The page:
However; critics have often cited that fraud triangle, being from fraudster’s perspective, has defined two attributes (pressure and rationalization) that are generally non observable. Thus it fails to explain why fraud was committed when perpetrator have traits of pathological fraudsters. This shortcoming can be overcome by taking fraudsters assessment of capability in to account. Not only does the fraudster have environmental or situational factors for committing fraud but also they must have the necessary abilities and traits to recognize and make it a reality. Everyone may not have this capability in a given situation. Many of the traits that make an individual capable of committing fraud can be derived from the individual’s personality itself.

The Fraud Diamond
Source: Wolf & Hermanson

The personality traits that makes a personal capable of committing fraud can be attributed to his position or function in the organization, his level of intelligence, his arrogance, persuasive & deceptive nature, and Immunity to stress.  The fraudster’s specific position or function within the organization along with his ability to recognize and exploit the weakness of internal controls allows him to visualize opportunities that are otherwise unnoticed. The fraudster’s egoistic nature often makes him believe that he is beyond the surveillance of checks and balances. The fraudster often will be able to persuade others to commit fraud or at bare minimum to turn a blind-eye. The fraudster will be good in concealing his inner stress and often lie convincingly in order to maintain a consistent story.

Thus capability provides with more measurable traits for detecting possible frauds. Therefore it is important that assessing capability and addressing them at early stage are made as part of the fraud fighting charter for organizations.

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Subex Tweetup Series is a initiative for Subexians to share their knowledge and experience in the field emerging telecom trends and practices through Social Media interactions.

Today, Mr Rohit Maheshwari (Sr Director Business Consulting APAC) shared interesting insides on Internal Frauds. Internal Fraud has been a key area of concern for telecom operators since long. With the advent of new services like IP Services, Mobile Money and others operators will stand more exposed than ever. Below link contains more information on the conversation with Rohit. Please feel free to comment and add more inputs…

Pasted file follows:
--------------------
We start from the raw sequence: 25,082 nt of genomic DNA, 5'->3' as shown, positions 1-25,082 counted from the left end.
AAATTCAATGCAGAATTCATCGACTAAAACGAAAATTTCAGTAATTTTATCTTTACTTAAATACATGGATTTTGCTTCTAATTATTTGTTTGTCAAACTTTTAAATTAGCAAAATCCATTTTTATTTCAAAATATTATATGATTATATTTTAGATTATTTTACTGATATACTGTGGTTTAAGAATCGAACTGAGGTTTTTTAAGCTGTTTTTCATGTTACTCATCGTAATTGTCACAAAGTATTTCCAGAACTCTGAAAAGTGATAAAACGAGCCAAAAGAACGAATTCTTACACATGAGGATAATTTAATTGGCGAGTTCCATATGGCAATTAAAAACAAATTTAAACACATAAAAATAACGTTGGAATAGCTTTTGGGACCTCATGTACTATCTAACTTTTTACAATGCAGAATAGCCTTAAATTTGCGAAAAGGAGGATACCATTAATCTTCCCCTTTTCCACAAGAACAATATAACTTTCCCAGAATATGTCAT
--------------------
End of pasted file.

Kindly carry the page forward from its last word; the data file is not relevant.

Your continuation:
http://storify.com/ravishpatel/subex-tweetup-internalfraud

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KARIBU !!!

‘ M-Pesa’  has been leading the revolution of mobile wallets across the globe. Over 50% of the adult population in Kenya today use M-Pesa service to send money to far-flung relatives, to pay for shopping, utility bills or taxi ride home. While East Africa has been dominating the numbers in the past few years other regions including APAC, EMEA, Europe and Americas are about to explode sooner or later with their own models – NFC, Google Wallets, Mwallets, Apple Passbook,etc

More operators are walking down the path of offering Mobile Banking services in some form or the other every year. These players might get caught off-guard & face what a leading operator in Uganda recent got  hit with– a million dollar mobile money fraud loss !! News articles indicate that a recent internal fraud in a leading operator in Uganda lead to 3.5 Million Dollar loss, Mobile Money boss losing his job & 8 other employees getting fired. Operator also received reprimands from the regulator and had significant dent to its brand image. This mess also opened up competition for other players in the country.  Regaining confidence of customers and regulators will not be an easy job for such operators. They will be looking to enhance security within their mobile money offerings.  It might be a differentiator and lead to uplift in adoption.

This incedence clearly presents a learning for other operators about to offer Mobile Money services. Moving forward, one of the key areas of focus for operators will be to provide a secure mobile money platform to users and manage frauds beyond the traditional regulatory requirements. Below infographic highlights some variants of Mobile Money frauds already rampant within operations and potential damage they might cause.

Mobile Money Risks – Infographic

Kindly follow the link for more information.

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Here’s a recent incident with one of FM head in SE Asia. The FM head said, as an organization, the focus last financial year (FY) was on acquiring subscribers. The situation however when the annual report was published was :

(a) High growth in subscriber numbers

(b) Significant drop in revenues

(c) Drop in ARPU & AMPU

So, what had not gone according to the plan? Marketing had come up with “jazzy plans” to attract new subscribers. This was an avenue for dealers to inflate sales and earn commissions, as they realised the controls were not stringent (falsified subscriptions, dummy subscribers etc). Hence a significant portion of the new customers were taken on-board, but not generating revenue. This not only affected the top-line growth and in turn impacted the health indicators (ARPU and AMPU), but had a snow balling effect on investor confidence. The stocks have since then taken a beating.

This year the Telco is focusing on cleaning the subscriber base and finding ways to have the others generate more revenue. The FM head said, had we been vigilant while growing, we could have avoided a lot of negative consequences. The learning is fraud not only impacts small pockets of revenue streams. It could potentially impact the business at large. Hence it is imperative to consider fraud aspects as part of the proactive controls when launching new products and services.